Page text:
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Monday, May 18, 2015

Resolving Workplace Conflicts


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We deal with conflicts in all areas of our life, from our wife and our children to our parents and our siblings. But the most difficult conflicts to resolve are usually not those we have with the people close to us, but are the ones we have in the workplace. We are better equipped to handle familial conflicts because of the foundation of relationship that is already in place, both before and after the conflict. Workplace conflicts are often in danger of being far more explosive than those conflicts in the home, simply because they entail people who hardly know one another. While there is no cure-all for ending, avoiding, or resolving workplace conflicts, there are some things you can do to ensure that you take care of conflicts when they pop up, diffusing them before they become something much bigger than they should be.

One of the biggest mistakes people make when dealing with conflict, especially in the workplace, is assigning blame. For instance, if you feel that someone on your project team is not doing any work, they are more likely to listen to you if you say, "I feel like I am doing all the work," instead of if you say "You don't do any work."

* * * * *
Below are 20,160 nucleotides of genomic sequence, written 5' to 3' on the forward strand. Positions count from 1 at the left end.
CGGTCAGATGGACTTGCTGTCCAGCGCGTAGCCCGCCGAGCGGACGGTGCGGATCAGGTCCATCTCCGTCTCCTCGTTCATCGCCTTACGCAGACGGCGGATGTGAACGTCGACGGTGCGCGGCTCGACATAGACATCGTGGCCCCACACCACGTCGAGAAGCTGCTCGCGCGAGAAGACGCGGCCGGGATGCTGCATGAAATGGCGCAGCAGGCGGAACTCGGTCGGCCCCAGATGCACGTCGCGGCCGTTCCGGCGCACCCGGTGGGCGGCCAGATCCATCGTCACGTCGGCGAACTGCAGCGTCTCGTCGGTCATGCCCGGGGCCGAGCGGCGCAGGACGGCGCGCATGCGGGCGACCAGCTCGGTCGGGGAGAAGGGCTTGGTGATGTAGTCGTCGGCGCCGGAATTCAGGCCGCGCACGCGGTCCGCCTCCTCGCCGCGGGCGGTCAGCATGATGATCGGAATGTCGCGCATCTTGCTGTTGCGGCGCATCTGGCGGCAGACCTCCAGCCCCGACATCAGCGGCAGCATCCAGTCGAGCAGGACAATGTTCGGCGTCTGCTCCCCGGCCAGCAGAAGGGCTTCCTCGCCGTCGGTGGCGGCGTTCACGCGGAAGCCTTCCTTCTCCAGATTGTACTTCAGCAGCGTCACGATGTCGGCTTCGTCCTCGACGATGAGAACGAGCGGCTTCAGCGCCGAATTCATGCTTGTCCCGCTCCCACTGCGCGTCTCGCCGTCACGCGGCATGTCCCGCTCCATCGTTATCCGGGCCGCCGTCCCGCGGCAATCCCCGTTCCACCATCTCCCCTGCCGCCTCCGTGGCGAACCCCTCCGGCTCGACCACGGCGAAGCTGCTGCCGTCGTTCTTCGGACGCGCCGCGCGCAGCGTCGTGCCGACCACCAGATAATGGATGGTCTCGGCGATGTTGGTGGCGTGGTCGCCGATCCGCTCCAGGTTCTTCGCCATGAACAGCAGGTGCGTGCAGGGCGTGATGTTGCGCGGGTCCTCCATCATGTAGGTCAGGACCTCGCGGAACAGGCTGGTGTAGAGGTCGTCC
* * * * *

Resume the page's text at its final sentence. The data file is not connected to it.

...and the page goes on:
A great approach to take in resolving conflicts is the "us versus the problem" approach. Rather than instituting a "me versus you" situation, the "us versus the problem" approach acknowledges that there is a problem, and it aims to combine the forces of both individuals to work the problem out. This is also a great way to avoid placing blame, as the problem becomes something both people are fighting against together, instead of something that is being ascribed to one person.

Finally, although it might be tempting to do so, do not always involve your superiors in an argument. You can introduce bitterness into your relationship with your coworker very quickly when you involve someone else. Furthermore, no one looks good when a conflict is taken to a higher-up, no matter who is proven to be "right" or "wrong."

Conflict resolution is not always easy, but it is often necessary. Instead of fighting and making your conflicts worse, learn how to solve them.

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